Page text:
Walls and ceilings
The application by wide paintbrush prevents typical brush marks when applying glazes to large surfaces. Moisten a wide paintbrush, squeeze out any excess water and dip the bristle tips into the mixed paint diluted with water. Then remove excess glaze to prevent it from running off. Distribute the glaze swiftly on the wall in circular movements ("horizontal eight"). The application of several coats in different colour shades on top of each other creates the illusion of three-dimensional depth. Each coat must be fully dry.
The stippling technique creates lively depth effects on surfaces using a sponge, which is soaked in water, squeezed out and then dabbed in the glaze paint. Then stipple the glaze onto the wall surfaces creating a dot-like texture. Renewed stippling, possibly using a more intense colour shade, increases the effect.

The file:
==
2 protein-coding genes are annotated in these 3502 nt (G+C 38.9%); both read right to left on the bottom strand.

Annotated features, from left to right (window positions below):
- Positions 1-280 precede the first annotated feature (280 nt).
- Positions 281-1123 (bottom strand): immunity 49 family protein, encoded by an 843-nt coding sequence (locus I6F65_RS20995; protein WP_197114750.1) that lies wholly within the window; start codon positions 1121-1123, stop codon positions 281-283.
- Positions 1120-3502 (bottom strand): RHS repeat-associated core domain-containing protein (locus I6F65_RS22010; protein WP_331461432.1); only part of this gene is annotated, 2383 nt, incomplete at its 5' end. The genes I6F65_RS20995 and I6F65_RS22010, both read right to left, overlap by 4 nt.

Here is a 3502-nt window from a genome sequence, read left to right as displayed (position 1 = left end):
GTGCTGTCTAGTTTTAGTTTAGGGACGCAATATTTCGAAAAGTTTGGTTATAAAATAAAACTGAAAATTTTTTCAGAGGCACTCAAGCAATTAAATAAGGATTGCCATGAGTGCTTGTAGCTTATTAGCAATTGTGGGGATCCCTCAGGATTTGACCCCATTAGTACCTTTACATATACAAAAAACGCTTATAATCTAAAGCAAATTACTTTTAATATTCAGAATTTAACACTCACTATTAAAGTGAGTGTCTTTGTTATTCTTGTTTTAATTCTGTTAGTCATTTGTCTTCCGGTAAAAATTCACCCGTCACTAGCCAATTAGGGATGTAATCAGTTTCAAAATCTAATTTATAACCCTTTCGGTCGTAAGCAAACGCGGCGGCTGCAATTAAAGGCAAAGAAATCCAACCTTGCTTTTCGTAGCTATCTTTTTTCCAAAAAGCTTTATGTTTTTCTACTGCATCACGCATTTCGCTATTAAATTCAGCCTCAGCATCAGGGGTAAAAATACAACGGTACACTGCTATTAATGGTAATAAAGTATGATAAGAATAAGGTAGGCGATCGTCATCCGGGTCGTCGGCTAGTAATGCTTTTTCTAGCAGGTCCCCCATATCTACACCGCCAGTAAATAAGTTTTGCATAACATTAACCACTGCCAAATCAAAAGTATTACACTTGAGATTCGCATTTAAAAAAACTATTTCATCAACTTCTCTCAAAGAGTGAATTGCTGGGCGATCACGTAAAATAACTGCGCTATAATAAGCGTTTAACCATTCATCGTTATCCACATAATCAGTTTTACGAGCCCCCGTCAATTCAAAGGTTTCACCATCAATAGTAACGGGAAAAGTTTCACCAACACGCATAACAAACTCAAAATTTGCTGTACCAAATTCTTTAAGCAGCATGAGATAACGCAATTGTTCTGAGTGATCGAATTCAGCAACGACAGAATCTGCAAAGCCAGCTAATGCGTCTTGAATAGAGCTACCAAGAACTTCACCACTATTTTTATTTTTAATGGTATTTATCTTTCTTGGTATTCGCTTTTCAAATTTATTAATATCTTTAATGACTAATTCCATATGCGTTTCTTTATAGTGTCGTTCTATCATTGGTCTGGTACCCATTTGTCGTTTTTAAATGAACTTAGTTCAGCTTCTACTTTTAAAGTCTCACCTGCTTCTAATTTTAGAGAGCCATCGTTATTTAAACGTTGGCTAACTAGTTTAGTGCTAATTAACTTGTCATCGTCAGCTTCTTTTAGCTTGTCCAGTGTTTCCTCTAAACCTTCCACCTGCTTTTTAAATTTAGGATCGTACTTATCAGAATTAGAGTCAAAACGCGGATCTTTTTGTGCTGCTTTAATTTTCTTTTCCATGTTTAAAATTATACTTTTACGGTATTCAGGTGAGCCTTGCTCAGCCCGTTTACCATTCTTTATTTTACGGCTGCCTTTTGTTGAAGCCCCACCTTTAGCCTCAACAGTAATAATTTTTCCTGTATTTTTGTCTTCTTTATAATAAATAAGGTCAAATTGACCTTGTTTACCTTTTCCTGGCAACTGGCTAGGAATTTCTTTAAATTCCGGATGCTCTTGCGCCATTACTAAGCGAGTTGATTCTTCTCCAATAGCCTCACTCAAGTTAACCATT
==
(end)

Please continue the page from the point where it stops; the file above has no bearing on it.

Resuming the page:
The ragging technique is an ancient method used for creating natural contrasts on a coloured substrate. A damp, lint-free linen or cotton cloth is wrung out and soaked in glaze paint. After renewed wringing out to prevent the glaze from running off, the cloth is twisted into a wrinkled wrap and rolled over the wall in criss-cross motions applying slight pressure. Wrap-around rollers which create a similar effect are available on the market.
Stencils are templates cut from cardboard or strong paper for transferring coloured patterns of your own design to surfaces. Positive stencils are used to transfer the body of the pattern. Complex shapes are created by applying several overlapping coats of transparent glaze paint.
Use a stencil brush, i.e. a short, round brush with blunt cut bristles for standard jobs or an airbrush gun for sophisticated patterns.